chester stone


The legacy of Chester Stone, Florida man and internet sensation

The man, the legend, the death hoax, and more.


Lindsey Weedston


Chester Stone is an internet personality who gained fame with low-quality comedy videos in which he tells stories, acts wacky with his friends, and repeats his catchphrase “god motherf—ing damn!” He started on Instagram and has since spread his act over to TikTok where he enjoys a following of over 600,000 users.

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Stone has proven himself to be an elusive individual, sharing little about his family life and suggesting in an interview that he’s functionally homeless. Many of his iconic videos have been deleted from his social media accounts, or the accounts were deleted altogether, only surviving as reposts from other users. He was even once the subject of a celebrity death hoax.

Who is Chester Stone?

Chester Stone, currently a Florida man, was born in Poughkeepsie, New York in 1963 to his mother, who hails from North Carolina, and father, who immigrated from Jamaica. According to Tampa Bay magazine Creative Loafing, Stone describes himself as a “nomad” who travels around the area and has taken any number of odd jobs to survive, including at a grocery store in Clearwater, before becoming an internet sensation.

Before his career making bizarre videos, he was once filmed performing as a reggaeton MC going by the name Super D. YouTube account vaultclassic posted the footage on June 6, 2014, and he spoke on his brief musical career in the Creative Loafing interview, saying that his sound borrows from his Jamaican roots. He had collaborated with local musicians like Rahim Samad.

Around 2019, Stone made an Instagram account and began posting videos of himself making outrageous statements like “women don’t fart, they poop” and telling stories about arguments he had with monkeys.

He gained something of a cult following among appreciators of absurdist humor. His original account, @chesterstone745, still has over 80,000 followers.

The real Chester Stone

Outside of his outrageous online behavior, Stone seems to be a private and humble individual, rejecting the idea of celebrity status and admitting to personal struggles and a bit of a people-pleasing streak.

“I’m really a private person in many ways, I’m not really a celebrity like y’all think I am,” he says. “I’m really struggling and going through difficulties too. I’m not really impressed by certain things, but I have to please the people who like and want to be around me, you know?”

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If these struggles include financial ones, he doesn’t seem too concerned. He claims that he “barely touches” the money he makes from t-shirt sales on his website as well as hit stock of BitCoin and Ethereum. Based on what he said in the interview, Stone does what he does for the love of his fans and out of a desire to brighten everyone and anyone’s day.

He’s also interested in charitable giving, to a point.

“If I made $500 million, well, I’d leave $400 million to the kids,” he said. “I’d f— up a 100 million dollars up though!”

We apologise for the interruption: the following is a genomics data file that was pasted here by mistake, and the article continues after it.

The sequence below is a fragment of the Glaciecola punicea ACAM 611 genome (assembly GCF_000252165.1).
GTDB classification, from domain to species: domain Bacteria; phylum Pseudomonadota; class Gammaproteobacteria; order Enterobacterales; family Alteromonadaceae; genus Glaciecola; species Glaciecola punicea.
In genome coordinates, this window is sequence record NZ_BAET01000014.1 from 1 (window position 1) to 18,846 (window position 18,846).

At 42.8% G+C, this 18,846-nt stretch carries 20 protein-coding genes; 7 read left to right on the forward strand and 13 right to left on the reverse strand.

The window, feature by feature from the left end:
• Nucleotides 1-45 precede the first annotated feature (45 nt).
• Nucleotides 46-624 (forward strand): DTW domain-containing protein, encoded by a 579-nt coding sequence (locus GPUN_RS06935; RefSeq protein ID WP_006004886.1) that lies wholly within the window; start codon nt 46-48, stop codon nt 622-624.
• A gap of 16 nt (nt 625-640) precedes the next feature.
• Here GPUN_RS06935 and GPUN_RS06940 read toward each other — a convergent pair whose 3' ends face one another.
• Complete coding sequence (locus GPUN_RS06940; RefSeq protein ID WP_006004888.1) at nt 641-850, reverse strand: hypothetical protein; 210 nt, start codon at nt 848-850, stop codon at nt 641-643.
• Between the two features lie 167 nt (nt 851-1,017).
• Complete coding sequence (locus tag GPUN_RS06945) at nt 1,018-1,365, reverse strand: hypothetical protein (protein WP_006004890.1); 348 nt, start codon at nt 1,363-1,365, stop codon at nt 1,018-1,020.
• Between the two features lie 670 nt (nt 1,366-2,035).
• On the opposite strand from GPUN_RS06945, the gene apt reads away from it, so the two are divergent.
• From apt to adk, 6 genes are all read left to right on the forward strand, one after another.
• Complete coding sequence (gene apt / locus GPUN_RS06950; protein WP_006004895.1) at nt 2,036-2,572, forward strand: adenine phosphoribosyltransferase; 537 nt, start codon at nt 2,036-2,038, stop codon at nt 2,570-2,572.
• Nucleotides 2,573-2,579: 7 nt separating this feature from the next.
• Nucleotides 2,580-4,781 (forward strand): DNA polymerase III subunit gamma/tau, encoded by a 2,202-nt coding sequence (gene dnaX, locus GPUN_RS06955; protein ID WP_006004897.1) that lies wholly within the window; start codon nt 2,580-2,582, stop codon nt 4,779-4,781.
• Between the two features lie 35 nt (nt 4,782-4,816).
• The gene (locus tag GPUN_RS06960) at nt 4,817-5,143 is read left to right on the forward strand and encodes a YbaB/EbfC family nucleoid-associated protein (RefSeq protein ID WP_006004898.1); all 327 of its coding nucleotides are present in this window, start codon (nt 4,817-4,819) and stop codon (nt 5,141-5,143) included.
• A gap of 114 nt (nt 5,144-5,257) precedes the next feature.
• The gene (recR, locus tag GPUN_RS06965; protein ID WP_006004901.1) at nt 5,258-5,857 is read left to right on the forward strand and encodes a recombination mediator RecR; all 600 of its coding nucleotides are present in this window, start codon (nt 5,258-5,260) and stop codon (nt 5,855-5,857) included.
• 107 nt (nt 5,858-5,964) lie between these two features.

What does Chester Stone do?

Chester Stone follows a long line of unrestrained and unfiltered comedians who tell wild and obviously untrue stories about bizarre situations or make raunchy and absurd statements in online videos. His style is all-natural, rejecting the high-end equipment, editing, and filters often used by other internet personalities and Instagram/TikTok stars.

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After he migrated to TikTok in 2021, Stone’s videos regularly gained hundreds of thousands to millions of views. In addition to creative storytelling, he often films brief videos making fun of the small details such as street signs, and accosts strangers in the Tampa Bay area to compliment their looks or confuse them with random statements.

Is Chester Stone alive?

Stone was the subject of a 2024 celebrity death hoax, or more likely a death prank, but appears to be very much alive.

On April 1, also known as April Fool’s Day, Stone posted a pair of images on his Instagram account suggesting that he had passed on. The first shows the man himself Photoshopped in the Oval Office with his hands in the air and a pack of Newports on the desk with the caption “Long Live Chester Stone.” The second appears to be a screenshot of an online obituary marking the day of his death as March 31.

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The obituary spread to TikTok on the same day, with user @jcubs59 posting a fade-in video of the screenshot to music.


@chesterstone777 rip to the NewPort king😢😢#fyp #chesterstone

♬ scars – Novulent

Though many of his fans worried for a while that it was not a hoax, most remain skeptical. There was a similar scare after a fake obituary for Stone spread back in 2021, but he began posting comeback videos soon after.

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In this case, someone added posts to one of Stone’s alternate Instagram accounts hours after the death announcement, which convinced plenty of fans that he was alive and well. As of June 2024, he has also added several more entries to his main account, including one that appears to show a current version of his face.

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